Ozone for water disinfection and chlorine have very similar disinfectant properties. However, their uses today differ due to the environmental consciousness of our society. For several reasons, Ozone systems are still uncommon in much of the world. On the other hand, chlorine continues to be used disinfectant in every region of the world. As ozone is more reliable, easier to use, and safer to operate, it has gained popularity in many disinfection applications. High oxidation potential, very effective disinfection ability, quicker processing time compared to other traditional disinfection techniques, and no harmful by-products are some of the main advantages of ozonization.
Ozone ability for water disinfection
Chlorine can neutralize most bacteria in water (Cryptosporidium is one exception). The chlorination process can take a long time based on how much water is processed. Further, chlorination generates trihalomethanes (THMs), which are disinfection by-products known to be carcinogenic. In contrast, ozonization is even more effective at neutralizing bacteria and viruses, and it works within seconds. It has been found that ozonation is 3,000 times faster than chlorination in disinfecting water. Additionally, ozonation can eliminate that pesky cryptosporidium pathogen mentioned above. Finally, Ozonisation does not leave by-products as it decomposes into oxygen.
By-products of disinfection (DBPs) are chemicals that can be formed when chlorine reacts with decaying organic matter. The two most common DBPs present in chlorinated drinking water are trihalomethanes (THMs) and Haloacetic acids (HAAs). There has been evidence linking DBPs to cancer in several studies. The International Agency for Research on Cancer (IARC) has classified the main DBPs as possible human carcinogens. Experts believe that exposure to DBPs over time can cause health concerns. Recent studies have linked the accumulation of chlorine compounds in breast tissue to breast cancer. Researchers in Hartford, Connecticut, found that women with breast cancer have 50 to 60% higher amounts of chlorination by-products than women without breast cancer.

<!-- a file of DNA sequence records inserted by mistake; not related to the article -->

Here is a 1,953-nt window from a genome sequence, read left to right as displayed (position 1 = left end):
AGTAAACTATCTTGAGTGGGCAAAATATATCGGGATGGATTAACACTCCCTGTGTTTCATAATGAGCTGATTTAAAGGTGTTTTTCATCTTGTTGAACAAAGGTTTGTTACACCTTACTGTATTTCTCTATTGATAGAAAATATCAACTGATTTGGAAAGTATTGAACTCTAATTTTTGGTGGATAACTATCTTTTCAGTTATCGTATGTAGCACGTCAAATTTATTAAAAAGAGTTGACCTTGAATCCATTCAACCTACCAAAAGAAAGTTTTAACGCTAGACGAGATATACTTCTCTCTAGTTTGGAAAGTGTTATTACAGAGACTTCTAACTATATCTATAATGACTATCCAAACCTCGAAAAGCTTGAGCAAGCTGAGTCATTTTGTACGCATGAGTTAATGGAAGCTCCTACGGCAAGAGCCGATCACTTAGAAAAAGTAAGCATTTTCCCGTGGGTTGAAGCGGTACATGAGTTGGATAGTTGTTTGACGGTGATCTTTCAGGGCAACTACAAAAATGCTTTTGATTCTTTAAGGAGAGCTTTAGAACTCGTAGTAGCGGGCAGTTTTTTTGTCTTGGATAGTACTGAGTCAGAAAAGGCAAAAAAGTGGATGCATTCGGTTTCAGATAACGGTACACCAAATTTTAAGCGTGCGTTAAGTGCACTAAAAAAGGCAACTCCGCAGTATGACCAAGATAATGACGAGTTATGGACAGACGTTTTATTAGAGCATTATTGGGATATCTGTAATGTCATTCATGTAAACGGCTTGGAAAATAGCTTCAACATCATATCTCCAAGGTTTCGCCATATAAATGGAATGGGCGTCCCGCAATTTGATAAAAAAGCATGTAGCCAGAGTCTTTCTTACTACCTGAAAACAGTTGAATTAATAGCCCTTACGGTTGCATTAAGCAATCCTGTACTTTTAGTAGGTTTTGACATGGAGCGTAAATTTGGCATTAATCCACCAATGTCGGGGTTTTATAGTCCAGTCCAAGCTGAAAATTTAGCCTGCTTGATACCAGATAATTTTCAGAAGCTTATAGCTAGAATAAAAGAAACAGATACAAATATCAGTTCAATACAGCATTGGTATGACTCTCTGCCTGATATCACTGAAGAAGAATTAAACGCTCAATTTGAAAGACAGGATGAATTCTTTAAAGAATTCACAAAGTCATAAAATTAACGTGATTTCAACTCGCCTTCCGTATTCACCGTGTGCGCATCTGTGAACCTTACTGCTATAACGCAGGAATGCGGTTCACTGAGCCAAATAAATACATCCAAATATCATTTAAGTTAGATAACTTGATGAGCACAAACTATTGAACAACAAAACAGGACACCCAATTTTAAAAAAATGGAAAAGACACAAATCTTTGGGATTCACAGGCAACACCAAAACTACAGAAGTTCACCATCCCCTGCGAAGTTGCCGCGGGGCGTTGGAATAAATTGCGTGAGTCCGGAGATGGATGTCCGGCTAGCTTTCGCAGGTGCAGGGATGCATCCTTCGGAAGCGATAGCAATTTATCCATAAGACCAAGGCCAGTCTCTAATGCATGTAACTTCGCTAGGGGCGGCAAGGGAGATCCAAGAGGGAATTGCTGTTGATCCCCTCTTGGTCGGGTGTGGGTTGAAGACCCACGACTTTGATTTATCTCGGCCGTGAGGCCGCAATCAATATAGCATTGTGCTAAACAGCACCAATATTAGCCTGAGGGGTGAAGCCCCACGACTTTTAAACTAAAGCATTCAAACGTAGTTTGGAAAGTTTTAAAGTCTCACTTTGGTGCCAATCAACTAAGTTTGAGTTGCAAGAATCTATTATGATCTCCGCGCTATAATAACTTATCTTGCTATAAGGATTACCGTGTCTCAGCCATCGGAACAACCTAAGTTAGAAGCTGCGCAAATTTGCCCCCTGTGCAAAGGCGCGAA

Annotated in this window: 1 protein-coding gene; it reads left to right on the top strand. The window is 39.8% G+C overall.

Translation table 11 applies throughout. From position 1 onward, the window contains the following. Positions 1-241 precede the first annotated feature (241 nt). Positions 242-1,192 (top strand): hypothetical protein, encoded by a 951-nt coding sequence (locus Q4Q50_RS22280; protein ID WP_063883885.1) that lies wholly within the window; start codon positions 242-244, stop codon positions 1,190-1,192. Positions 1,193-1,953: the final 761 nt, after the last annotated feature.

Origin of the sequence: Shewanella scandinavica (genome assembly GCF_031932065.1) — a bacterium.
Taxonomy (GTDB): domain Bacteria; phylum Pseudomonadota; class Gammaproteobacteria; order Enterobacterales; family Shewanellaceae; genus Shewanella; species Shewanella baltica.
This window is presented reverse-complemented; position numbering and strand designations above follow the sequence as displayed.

OZONE FOR DRINKING WATER DISINFECTION
The oxidant and disinfectant properties of ozone make it ideal for water treatment. Bacterial cell walls are disintegrated by ozonization. Chlorine does not do this. It has been suggested that residue of the element in aqueous solutions diffuses through the microorganisms’ cell walls and attacks their enzyme groups, destroying them.
Due to its rapid decay rate, ozone can only be used as a primary disinfectant. It must also be generated on-site due to its instability. ClO2 and Ozone both work over a wide pH range without forming DBPs. Contrary to ClO2, Ozone is known to react with natural organic matter (NOM). Among all oxidizing biocides, ozone is the most effective chemical disinfectant against Cryptosporidium. Both Ozone and ClO2 are highly effective at removing bacteria and viruses; however, Ozone has much lower CT values than ClO2. Both are very effective at controlling the growth of biofilm. In addition, the oxidizing properties of Ozone can also reduce the concentration of iron, manganese, and sulfur and reduce or eliminate taste and odor problems.
- Ozone is more effective than chlorine in destroying viruses and bacteria.
- The ozonation process utilizes a short contact time (approximately 10 to 30 minutes).
- As ozone decomposes rapidly, there are no harmful residuals to be removed.
- After ozonation, there is no regrowth of microorganisms, except for those protected by the particulates in the wastewater stream.
- Ozone is generated onsite, and thus, there are fewer safety problems associated with shipping and handling.
- Ozonation elevates the dissolved oxygen (DO) concentration of the effluent.
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